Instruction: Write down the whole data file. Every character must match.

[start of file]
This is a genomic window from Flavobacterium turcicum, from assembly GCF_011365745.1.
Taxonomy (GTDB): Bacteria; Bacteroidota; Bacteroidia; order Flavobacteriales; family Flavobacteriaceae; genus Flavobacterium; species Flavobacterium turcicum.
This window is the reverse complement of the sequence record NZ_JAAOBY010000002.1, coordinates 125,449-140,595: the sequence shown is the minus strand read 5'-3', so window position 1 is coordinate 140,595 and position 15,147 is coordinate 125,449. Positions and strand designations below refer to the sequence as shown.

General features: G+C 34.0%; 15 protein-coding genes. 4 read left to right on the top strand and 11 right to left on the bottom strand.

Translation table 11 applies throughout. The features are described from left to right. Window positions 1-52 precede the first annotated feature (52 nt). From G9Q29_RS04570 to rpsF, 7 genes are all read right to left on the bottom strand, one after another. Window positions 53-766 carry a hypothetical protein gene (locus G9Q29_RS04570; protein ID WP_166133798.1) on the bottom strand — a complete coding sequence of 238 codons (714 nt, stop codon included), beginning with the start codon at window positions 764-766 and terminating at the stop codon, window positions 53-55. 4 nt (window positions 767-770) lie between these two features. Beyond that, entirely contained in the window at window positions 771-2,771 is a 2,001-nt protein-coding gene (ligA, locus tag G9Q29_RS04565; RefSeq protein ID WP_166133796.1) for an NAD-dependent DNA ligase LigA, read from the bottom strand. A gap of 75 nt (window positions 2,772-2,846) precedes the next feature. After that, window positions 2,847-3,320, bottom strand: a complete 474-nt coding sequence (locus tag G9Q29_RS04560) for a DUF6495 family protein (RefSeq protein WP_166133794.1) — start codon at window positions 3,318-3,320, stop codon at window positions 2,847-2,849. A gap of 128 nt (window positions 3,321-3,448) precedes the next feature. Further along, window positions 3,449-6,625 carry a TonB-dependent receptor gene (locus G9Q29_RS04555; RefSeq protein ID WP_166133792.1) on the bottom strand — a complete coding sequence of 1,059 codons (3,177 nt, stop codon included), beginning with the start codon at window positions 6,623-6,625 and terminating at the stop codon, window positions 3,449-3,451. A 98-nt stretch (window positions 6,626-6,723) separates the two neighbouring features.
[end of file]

This is a genomic window from Flavobacterium turcicum, from assembly GCF_011365745.1.
Taxonomy (GTDB): Bacteria; Bacteroidota; Bacteroidia; order Flavobacteriales; family Flavobacteriaceae; genus Flavobacterium; species Flavobacterium turcicum.
This window is the reverse complement of the sequence record NZ_JAAOBY010000002.1, coordinates 125,449-140,595: the sequence shown is the minus strand read 5'-3', so window position 1 is coordinate 140,595 and position 15,147 is coordinate 125,449. Positions and strand designations below refer to the sequence as shown.

General features: G+C 34.0%; 15 protein-coding genes. 4 read left to right on the top strand and 11 right to left on the bottom strand.

Translation table 11 applies throughout. The features are described from left to right. Window positions 1-52 precede the first annotated feature (52 nt). From G9Q29_RS04570 to rpsF, 7 genes are all read right to left on the bottom strand, one after another. Window positions 53-766 carry a hypothetical protein gene (locus G9Q29_RS04570; protein ID WP_166133798.1) on the bottom strand — a complete coding sequence of 238 codons (714 nt, stop codon included), beginning with the start codon at window positions 764-766 and terminating at the stop codon, window positions 53-55. 4 nt (window positions 767-770) lie between these two features. Beyond that, entirely contained in the window at window positions 771-2,771 is a 2,001-nt protein-coding gene (ligA, locus tag G9Q29_RS04565; RefSeq protein ID WP_166133796.1) for an NAD-dependent DNA ligase LigA, read from the bottom strand. A gap of 75 nt (window positions 2,772-2,846) precedes the next feature. After that, window positions 2,847-3,320, bottom strand: a complete 474-nt coding sequence (locus tag G9Q29_RS04560) for a DUF6495 family protein (RefSeq protein WP_166133794.1) — start codon at window positions 3,318-3,320, stop codon at window positions 2,847-2,849. A gap of 128 nt (window positions 3,321-3,448) precedes the next feature. Further along, window positions 3,449-6,625 carry a TonB-dependent receptor gene (locus G9Q29_RS04555; RefSeq protein ID WP_166133792.1) on the bottom strand — a complete coding sequence of 1,059 codons (3,177 nt, stop codon included), beginning with the start codon at window positions 6,623-6,625 and terminating at the stop codon, window positions 3,449-3,451. A 98-nt stretch (window positions 6,626-6,723) separates the two neighbouring features.